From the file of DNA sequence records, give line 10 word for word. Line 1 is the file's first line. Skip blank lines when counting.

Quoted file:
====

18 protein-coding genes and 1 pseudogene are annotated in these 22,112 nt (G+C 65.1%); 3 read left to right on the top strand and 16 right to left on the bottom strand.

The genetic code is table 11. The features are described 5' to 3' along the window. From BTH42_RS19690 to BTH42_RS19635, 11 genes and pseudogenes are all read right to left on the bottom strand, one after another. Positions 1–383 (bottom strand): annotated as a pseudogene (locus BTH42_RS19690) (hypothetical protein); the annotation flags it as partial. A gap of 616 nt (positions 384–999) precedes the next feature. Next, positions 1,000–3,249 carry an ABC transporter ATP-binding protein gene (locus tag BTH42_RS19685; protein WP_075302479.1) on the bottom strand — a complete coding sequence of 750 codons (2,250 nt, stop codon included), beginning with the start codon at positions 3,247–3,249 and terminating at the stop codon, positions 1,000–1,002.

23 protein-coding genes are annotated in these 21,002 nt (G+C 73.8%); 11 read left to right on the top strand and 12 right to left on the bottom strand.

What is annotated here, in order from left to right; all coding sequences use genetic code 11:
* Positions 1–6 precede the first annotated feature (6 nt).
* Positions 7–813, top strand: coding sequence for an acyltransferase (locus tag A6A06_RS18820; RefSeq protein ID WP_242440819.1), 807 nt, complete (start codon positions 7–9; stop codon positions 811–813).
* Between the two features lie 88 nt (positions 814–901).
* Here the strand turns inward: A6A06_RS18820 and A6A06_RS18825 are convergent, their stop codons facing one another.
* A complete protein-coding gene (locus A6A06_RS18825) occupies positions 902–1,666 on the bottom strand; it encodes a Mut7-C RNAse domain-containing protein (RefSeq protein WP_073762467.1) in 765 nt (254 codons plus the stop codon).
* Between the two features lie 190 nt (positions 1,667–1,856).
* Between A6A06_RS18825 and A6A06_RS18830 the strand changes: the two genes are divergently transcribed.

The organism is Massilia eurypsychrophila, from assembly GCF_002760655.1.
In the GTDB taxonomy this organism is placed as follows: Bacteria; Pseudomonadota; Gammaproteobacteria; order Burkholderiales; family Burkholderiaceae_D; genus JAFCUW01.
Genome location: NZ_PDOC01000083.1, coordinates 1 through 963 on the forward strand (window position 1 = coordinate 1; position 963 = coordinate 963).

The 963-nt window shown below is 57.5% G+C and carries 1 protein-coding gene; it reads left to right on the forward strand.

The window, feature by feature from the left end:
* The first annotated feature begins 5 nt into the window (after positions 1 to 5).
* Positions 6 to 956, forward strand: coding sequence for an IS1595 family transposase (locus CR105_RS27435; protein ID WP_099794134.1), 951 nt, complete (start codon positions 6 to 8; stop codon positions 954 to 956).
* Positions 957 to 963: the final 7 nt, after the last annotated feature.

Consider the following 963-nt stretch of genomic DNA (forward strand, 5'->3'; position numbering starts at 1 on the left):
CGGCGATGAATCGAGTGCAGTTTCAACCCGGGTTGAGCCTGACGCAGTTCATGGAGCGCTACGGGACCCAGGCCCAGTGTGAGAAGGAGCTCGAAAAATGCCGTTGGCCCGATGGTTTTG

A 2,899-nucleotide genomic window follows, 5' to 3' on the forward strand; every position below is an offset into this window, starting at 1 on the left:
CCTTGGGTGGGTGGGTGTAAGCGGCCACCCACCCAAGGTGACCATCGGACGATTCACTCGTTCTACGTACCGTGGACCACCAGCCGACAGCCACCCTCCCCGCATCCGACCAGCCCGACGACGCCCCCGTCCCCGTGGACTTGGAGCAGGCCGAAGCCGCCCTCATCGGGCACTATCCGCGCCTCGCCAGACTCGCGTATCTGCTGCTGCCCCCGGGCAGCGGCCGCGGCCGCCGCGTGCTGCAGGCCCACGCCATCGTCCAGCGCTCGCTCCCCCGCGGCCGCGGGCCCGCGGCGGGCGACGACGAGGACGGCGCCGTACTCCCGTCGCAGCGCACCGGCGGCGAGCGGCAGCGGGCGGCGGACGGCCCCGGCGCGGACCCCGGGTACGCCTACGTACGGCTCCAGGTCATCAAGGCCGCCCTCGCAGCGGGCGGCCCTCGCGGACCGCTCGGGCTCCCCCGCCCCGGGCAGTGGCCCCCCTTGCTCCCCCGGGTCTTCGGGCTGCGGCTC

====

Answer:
* Between the two features lie 190 nt (positions 1,667–1,856).